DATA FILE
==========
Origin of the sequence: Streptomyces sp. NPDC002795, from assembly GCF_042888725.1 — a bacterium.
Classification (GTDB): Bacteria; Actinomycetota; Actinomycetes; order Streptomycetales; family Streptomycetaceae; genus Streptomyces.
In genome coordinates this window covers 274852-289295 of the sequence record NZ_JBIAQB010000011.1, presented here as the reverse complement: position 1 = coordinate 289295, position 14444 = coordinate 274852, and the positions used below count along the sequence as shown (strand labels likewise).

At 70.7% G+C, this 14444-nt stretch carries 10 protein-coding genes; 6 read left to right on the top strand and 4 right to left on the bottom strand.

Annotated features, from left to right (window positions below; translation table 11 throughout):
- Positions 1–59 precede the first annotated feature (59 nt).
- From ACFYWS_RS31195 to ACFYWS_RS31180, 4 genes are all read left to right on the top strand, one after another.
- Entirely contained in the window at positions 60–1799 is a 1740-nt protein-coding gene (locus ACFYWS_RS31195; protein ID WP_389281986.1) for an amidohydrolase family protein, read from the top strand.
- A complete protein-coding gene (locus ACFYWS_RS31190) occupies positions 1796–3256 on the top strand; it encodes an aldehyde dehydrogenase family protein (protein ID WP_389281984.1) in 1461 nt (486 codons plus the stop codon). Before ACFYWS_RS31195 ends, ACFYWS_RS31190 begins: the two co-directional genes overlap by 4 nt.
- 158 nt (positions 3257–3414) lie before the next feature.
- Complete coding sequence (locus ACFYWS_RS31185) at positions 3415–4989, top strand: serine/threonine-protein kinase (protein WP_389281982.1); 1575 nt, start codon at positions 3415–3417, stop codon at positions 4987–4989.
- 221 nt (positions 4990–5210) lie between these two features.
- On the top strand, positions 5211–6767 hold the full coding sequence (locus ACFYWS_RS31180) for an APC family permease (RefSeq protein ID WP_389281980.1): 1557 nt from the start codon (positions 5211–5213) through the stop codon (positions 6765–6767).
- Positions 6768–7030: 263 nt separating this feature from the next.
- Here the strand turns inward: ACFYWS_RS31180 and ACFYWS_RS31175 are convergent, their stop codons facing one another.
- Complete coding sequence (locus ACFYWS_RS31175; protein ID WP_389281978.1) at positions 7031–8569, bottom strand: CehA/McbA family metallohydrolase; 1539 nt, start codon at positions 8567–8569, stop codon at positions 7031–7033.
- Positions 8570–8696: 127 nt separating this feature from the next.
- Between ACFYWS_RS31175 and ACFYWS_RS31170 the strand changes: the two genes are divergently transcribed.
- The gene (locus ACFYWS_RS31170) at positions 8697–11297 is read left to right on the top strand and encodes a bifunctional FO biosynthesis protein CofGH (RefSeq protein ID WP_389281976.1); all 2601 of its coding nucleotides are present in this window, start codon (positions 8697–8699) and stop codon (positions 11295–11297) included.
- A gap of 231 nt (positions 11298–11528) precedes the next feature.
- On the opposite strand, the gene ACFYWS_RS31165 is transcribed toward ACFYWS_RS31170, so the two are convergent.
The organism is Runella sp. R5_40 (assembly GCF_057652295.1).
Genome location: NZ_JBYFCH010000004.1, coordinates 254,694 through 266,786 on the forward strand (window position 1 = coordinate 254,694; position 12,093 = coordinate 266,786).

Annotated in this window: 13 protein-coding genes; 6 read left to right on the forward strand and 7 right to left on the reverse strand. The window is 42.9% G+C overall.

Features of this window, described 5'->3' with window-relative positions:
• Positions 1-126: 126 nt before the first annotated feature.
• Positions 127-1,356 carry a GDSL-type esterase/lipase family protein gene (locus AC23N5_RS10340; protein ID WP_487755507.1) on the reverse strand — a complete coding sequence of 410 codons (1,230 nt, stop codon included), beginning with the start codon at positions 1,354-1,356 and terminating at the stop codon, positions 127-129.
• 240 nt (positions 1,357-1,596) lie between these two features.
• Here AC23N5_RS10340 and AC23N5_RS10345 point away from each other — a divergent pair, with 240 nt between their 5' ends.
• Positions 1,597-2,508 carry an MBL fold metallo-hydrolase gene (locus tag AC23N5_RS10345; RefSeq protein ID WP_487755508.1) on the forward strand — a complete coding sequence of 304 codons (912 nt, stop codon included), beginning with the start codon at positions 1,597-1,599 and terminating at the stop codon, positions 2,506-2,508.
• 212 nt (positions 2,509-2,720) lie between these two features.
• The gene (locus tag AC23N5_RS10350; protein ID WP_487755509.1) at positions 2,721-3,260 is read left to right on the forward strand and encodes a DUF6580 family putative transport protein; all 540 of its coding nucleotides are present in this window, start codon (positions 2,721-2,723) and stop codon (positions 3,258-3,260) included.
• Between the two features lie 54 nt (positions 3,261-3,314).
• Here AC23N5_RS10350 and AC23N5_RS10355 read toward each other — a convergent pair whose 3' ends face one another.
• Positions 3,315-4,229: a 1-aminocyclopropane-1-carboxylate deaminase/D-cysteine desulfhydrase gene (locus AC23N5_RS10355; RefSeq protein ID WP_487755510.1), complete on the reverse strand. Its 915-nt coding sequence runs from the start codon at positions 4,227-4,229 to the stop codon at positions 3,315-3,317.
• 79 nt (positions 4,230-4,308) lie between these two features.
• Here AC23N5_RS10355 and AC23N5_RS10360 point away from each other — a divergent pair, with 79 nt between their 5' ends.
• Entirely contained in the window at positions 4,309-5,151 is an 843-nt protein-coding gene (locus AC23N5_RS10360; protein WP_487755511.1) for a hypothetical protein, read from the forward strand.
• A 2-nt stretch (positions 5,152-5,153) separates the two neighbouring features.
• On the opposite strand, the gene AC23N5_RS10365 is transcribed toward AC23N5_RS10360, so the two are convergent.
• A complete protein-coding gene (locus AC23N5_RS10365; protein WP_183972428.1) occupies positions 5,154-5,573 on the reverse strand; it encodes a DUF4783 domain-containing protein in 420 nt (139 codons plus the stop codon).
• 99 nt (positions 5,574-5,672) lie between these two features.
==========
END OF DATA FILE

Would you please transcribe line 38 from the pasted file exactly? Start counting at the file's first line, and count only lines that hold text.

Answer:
• Entirely contained in the window at positions 4,309-5,151 is an 843-nt protein-coding gene (locus AC23N5_RS10360; protein WP_487755511.1) for a hypothetical protein, read from the forward strand.